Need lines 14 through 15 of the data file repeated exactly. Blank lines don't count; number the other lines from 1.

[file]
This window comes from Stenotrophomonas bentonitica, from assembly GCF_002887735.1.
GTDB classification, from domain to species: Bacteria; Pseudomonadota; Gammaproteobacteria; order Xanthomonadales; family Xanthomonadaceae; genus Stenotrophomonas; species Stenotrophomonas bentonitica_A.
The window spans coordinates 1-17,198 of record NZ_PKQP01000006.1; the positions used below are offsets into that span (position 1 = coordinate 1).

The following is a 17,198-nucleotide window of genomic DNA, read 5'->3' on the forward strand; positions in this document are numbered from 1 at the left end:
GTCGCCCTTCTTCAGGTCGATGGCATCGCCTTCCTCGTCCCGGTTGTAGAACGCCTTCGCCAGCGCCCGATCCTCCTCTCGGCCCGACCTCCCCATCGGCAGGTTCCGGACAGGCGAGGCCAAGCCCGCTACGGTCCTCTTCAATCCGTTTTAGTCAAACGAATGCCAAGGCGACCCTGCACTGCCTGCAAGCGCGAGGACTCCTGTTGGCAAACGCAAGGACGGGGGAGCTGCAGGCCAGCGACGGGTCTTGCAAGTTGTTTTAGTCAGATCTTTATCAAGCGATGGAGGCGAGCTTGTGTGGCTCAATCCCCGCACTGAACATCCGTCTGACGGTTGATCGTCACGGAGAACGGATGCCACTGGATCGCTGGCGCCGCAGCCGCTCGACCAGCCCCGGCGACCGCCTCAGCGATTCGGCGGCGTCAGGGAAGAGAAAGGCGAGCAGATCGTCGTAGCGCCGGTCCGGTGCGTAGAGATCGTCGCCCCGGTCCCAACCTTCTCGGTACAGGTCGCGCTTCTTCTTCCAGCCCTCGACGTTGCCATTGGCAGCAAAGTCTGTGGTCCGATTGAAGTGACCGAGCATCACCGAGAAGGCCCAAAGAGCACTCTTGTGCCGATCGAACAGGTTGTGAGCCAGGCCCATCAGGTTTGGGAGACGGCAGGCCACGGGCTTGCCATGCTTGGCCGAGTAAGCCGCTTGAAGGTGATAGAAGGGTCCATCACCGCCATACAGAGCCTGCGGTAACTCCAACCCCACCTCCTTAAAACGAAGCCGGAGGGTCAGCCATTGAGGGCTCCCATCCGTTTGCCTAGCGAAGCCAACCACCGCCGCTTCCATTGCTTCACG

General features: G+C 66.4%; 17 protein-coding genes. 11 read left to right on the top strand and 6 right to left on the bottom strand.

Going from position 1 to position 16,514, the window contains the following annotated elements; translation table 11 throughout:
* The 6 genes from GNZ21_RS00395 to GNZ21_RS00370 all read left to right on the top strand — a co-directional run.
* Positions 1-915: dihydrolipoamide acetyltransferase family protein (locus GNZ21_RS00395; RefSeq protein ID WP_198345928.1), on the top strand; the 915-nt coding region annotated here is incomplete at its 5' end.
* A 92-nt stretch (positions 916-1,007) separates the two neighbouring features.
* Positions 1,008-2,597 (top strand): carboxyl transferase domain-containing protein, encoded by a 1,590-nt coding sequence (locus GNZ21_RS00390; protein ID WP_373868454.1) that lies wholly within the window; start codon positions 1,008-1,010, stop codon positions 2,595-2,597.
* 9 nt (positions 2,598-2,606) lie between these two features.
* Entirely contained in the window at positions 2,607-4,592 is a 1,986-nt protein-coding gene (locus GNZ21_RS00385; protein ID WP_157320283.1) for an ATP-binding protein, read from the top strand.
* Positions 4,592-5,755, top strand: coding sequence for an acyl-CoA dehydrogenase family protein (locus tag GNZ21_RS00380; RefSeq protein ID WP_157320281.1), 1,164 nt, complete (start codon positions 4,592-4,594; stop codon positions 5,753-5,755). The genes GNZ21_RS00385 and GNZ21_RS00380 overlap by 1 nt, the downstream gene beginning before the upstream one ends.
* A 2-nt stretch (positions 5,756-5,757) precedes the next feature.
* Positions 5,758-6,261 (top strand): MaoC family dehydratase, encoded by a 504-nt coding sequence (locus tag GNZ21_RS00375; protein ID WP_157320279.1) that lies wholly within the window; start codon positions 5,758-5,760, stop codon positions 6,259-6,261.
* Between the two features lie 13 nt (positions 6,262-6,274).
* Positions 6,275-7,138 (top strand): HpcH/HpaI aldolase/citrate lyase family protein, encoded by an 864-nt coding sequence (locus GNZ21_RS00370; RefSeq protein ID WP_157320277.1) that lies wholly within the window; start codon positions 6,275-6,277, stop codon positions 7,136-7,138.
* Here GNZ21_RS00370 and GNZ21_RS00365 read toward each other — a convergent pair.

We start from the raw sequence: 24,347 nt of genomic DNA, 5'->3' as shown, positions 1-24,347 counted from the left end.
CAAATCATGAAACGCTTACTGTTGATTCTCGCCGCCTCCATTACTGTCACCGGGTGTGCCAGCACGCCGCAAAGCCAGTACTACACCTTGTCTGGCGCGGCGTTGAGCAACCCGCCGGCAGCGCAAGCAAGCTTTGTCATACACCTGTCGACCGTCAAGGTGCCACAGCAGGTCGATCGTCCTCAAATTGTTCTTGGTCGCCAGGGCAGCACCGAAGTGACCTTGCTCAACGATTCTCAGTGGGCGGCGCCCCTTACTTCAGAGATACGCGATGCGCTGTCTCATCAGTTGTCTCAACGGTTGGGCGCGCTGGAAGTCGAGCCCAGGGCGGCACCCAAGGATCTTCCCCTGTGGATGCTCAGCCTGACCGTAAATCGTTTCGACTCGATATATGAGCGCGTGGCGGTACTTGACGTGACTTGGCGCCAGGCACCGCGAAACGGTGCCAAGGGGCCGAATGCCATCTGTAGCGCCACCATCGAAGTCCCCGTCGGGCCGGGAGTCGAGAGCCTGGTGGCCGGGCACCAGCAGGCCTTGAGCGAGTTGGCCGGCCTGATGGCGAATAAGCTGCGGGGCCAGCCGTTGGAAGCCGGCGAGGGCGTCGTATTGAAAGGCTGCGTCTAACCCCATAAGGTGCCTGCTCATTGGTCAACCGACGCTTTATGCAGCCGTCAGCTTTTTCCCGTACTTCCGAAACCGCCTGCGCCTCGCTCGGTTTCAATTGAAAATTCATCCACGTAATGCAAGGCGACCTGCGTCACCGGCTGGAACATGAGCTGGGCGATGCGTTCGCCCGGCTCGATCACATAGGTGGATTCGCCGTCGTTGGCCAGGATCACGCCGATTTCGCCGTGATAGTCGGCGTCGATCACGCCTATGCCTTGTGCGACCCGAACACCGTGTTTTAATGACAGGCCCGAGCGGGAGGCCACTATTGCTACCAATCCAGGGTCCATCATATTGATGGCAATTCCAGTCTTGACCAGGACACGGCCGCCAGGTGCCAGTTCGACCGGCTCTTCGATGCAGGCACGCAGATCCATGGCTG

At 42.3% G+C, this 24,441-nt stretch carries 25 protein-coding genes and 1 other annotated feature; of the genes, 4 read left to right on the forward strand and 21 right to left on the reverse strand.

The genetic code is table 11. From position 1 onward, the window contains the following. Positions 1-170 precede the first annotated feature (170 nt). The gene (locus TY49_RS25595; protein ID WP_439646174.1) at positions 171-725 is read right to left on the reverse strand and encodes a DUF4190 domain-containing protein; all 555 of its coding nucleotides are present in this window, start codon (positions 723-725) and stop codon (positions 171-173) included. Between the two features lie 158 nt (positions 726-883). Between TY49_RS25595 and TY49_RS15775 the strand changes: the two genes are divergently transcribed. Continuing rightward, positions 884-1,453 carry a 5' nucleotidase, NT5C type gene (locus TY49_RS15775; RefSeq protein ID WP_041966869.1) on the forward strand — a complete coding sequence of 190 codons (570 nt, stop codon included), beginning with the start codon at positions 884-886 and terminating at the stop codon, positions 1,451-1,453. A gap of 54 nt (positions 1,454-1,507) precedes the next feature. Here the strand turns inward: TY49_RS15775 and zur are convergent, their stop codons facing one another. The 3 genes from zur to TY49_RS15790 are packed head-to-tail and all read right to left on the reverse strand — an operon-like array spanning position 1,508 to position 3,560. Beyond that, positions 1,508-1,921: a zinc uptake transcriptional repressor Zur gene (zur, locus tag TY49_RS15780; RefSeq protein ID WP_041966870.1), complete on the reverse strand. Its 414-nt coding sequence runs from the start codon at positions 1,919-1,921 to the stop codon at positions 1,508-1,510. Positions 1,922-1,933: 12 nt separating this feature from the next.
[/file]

* Positions 4,592-5,755, top strand: coding sequence for an acyl-CoA dehydrogenase family protein (locus tag GNZ21_RS00380; RefSeq protein ID WP_157320281.1), 1,164 nt, complete (start codon positions 4,592-4,594; stop codon positions 5,753-5,755). The genes GNZ21_RS00385 and GNZ21_RS00380 overlap by 1 nt, the downstream gene beginning before the upstream one ends.
* A 2-nt stretch (positions 5,756-5,757) precedes the next feature.